A 1961 Ore-Ida truck featuring its most popular product, the tator tot.
origin story / culture

The Tater Tot Is American Ingenuity at Its Finest

The genius move that turned potato scraps into a frozen-food empire
By 1951, Ore-Ida had already become the largest distributor of sweet corn in the United States. But the big money was in french fries. Fellow Idahoian J.R. Simplot figured out how to freeze french fries without turning them black in 1946, and was well on his way to billionaire status. The Grigg brothers wanted in. But french fry creation had a technology problem: The machinery could cut the potatoes into fries, but, as Nephi wrote, “we had a problem of separating the fries from the slivers and small pieces of potatoes that occurred [when] slicing the irregular shaped potatoes.”

When an equipment manufacturing company inexplicably showed up at their plant to demonstrate a prune sorter, Nephi and his plant superintendent Slim Burton chatted with them about a redesign. Could the barrel be redesigned so that it would eliminate the unwanted pieces of potatoes from the very wanted french fries? It could.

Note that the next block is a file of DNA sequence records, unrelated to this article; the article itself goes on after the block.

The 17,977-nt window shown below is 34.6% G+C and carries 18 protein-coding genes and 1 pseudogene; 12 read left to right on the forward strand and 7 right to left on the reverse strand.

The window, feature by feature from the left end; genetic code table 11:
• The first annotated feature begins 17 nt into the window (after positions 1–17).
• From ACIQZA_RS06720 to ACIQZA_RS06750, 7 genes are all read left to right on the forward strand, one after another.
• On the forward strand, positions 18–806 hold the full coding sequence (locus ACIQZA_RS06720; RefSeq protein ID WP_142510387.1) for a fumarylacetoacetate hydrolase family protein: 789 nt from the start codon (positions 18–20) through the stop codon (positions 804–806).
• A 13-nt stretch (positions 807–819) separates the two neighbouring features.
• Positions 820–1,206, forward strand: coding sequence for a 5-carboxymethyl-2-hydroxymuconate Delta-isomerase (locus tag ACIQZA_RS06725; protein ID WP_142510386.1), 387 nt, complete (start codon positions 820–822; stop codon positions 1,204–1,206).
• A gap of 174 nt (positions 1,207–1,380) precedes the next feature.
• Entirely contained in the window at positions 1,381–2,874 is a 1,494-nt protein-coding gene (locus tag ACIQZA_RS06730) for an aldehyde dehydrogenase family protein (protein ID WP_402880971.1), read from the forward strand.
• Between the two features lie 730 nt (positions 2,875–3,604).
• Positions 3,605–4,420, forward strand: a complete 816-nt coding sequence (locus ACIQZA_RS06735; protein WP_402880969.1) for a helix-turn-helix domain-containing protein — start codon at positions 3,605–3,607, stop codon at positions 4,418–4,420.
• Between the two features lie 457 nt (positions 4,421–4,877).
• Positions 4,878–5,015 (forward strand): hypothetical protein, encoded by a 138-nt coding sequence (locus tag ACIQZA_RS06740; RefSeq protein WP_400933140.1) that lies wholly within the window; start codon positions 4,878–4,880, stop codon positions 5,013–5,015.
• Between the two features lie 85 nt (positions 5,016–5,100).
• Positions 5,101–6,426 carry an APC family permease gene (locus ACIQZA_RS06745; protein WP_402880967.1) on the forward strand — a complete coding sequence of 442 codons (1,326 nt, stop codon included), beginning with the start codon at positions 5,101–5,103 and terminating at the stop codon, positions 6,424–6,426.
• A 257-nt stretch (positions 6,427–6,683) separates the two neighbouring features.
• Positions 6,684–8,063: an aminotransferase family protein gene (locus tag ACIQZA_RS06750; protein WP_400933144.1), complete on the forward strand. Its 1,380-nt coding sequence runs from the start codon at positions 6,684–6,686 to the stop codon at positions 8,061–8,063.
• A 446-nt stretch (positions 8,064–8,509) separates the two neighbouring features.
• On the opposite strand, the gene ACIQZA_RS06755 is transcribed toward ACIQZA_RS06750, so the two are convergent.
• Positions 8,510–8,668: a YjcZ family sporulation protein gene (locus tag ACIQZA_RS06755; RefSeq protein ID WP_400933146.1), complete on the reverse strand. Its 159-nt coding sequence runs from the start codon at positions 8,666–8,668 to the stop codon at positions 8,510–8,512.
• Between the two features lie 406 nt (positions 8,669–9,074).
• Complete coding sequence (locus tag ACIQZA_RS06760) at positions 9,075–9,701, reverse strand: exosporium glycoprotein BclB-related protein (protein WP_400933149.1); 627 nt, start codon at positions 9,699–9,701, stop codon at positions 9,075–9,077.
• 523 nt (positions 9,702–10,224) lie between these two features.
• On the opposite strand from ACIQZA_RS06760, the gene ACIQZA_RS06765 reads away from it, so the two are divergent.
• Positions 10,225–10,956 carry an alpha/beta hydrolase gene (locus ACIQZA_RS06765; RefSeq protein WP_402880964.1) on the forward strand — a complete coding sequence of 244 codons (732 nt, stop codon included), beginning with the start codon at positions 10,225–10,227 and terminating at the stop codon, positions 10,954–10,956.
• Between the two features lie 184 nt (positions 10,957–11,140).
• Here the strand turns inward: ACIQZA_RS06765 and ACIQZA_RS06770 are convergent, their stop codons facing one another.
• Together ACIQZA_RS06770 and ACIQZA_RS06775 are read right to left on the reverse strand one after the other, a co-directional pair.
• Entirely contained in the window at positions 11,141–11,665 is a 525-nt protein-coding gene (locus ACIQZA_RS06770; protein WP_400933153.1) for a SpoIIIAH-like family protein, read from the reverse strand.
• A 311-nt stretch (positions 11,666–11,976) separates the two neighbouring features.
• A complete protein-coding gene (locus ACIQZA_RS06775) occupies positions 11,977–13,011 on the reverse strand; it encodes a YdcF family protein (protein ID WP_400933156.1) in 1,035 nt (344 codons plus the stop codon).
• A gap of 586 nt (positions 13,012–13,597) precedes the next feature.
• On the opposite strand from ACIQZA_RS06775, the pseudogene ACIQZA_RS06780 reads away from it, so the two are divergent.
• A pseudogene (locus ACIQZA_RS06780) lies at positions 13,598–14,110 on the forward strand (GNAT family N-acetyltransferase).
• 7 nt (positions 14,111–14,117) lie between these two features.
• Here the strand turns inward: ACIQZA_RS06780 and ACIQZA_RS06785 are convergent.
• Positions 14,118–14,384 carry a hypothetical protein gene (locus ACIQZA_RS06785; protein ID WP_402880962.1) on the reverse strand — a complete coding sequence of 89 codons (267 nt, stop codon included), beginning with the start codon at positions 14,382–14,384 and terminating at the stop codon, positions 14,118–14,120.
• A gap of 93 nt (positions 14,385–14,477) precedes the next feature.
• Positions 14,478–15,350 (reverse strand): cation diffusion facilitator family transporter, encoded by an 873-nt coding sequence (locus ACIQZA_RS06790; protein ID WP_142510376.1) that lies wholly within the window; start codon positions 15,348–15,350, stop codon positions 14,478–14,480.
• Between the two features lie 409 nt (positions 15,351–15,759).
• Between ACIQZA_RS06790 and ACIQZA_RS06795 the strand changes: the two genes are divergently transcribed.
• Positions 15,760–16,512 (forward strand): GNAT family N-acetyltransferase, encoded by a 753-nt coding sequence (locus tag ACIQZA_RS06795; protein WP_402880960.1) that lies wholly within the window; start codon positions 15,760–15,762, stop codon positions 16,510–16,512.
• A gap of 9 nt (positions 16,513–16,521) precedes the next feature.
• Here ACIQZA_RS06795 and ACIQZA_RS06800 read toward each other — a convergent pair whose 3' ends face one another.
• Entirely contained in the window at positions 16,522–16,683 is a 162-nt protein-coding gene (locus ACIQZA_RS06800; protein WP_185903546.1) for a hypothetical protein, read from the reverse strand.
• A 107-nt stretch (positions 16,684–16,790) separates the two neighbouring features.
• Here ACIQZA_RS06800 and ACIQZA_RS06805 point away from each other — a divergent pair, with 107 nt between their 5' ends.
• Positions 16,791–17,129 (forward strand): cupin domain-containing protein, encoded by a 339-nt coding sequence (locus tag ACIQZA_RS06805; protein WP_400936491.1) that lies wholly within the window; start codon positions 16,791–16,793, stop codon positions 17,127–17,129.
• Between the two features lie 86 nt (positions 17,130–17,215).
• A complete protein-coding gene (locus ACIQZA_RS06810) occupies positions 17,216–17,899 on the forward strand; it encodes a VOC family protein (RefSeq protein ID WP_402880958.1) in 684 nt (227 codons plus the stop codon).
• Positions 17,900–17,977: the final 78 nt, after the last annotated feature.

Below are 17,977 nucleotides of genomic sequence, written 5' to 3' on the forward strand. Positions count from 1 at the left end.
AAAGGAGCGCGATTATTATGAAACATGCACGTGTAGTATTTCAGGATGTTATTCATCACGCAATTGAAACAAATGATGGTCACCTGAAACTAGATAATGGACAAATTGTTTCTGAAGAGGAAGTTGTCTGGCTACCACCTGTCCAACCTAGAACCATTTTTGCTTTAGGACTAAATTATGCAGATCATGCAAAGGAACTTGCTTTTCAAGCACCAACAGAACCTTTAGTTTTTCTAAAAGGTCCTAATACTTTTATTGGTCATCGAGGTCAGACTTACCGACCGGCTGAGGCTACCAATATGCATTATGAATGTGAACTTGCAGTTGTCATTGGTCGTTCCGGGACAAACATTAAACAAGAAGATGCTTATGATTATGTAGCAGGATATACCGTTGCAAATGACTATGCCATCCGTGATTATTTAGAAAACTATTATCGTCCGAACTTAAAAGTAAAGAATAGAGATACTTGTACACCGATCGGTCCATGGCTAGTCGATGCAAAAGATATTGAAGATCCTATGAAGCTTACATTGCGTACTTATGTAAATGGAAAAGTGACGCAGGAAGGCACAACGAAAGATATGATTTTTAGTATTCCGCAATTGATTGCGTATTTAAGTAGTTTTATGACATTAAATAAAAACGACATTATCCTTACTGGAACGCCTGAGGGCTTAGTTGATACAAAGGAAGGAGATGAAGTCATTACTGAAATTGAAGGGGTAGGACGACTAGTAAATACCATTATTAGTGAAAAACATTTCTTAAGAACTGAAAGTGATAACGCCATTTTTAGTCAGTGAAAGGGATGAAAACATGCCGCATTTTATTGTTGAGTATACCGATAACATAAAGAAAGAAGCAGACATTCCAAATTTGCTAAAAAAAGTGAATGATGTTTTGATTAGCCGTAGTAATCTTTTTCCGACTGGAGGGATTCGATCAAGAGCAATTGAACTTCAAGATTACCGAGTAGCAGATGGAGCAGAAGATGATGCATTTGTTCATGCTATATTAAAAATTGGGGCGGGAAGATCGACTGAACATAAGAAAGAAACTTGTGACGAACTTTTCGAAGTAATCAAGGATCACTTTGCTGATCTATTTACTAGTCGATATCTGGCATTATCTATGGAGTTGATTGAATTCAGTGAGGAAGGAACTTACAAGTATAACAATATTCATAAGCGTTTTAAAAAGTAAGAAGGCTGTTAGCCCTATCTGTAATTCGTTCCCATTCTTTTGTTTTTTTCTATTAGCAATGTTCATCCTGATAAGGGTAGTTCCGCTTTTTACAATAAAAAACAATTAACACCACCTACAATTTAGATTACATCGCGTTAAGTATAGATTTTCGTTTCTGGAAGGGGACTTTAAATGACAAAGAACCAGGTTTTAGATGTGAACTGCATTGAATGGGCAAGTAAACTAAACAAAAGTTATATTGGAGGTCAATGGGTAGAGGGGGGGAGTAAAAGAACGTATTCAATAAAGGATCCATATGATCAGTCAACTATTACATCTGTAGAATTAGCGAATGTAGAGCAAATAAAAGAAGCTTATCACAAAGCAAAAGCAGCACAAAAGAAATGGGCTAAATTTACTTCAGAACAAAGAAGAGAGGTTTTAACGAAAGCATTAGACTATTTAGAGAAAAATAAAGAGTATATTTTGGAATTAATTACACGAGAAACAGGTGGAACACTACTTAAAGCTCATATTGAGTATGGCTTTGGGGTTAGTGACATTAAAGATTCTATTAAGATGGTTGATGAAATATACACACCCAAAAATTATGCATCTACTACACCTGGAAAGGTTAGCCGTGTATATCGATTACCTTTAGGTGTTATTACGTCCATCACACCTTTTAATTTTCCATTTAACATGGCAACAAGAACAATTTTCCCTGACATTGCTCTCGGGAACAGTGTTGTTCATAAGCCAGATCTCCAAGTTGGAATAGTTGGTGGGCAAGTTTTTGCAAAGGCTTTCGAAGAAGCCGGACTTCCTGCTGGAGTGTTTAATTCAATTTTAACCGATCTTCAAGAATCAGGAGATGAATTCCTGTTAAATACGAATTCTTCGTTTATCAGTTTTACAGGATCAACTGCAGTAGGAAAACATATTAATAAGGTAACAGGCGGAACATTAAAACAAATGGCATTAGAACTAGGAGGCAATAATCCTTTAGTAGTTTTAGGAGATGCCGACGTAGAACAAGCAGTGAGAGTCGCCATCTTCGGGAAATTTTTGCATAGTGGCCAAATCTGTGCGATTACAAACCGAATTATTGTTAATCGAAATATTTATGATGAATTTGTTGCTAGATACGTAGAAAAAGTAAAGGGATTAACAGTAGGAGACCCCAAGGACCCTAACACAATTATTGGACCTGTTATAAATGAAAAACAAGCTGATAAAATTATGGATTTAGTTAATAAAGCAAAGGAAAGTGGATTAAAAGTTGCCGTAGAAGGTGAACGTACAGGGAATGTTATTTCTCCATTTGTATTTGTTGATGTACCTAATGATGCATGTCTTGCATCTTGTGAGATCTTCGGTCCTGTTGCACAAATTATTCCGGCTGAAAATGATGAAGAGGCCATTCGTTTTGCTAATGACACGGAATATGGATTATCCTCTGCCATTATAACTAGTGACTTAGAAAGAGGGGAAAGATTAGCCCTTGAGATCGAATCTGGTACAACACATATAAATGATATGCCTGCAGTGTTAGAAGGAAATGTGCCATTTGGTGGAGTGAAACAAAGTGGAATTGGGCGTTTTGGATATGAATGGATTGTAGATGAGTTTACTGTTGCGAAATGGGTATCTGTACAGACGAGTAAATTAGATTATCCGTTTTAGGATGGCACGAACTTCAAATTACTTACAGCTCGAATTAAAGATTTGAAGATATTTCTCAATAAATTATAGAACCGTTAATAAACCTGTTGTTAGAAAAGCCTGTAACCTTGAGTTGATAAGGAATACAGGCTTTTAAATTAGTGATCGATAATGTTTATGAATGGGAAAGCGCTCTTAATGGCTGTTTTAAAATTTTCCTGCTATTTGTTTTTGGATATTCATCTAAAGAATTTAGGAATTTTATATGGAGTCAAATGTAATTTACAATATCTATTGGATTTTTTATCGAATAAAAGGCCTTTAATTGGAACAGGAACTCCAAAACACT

This being the northwest, and with the Grigg brothers’ company surrounded by farmland, Nephi decided that the scraps would go to feed the cattle and other livestock owned by the Grigg family. This was fine for a while, until Nephi realized that these cattle were getting enormous amounts of potato product. He was an entrepreneur, goddammit, and not one to waste anything, especially “product that has been purchased from the grower, stored for months, gone thru the peeling process, gone thru the specking lines and trimmed of all the defects, only to be eliminated into the cattle feed,” as Nephi wrote in a letter to an Ore-Ida representative in 1989.

So they got creative, smashed those bits together with some new machinery, blanched, formed, cooked in oil, and froze what would become their company’s namesake. The original plan, according to Grigg’s papers, was for the tots to be fried, but later home chefs realized they tasted just as good baked, and Ore-Ida changed its branding. Some brilliant man on the research committee — who according to Nephi’s notes “traveled the markets playing a ukelele and demonstrating our product” but whose name is lost to history — came up with the name with the help of a thesaurus and an affinity for alliteration, and the Tater Tot was off to the races.
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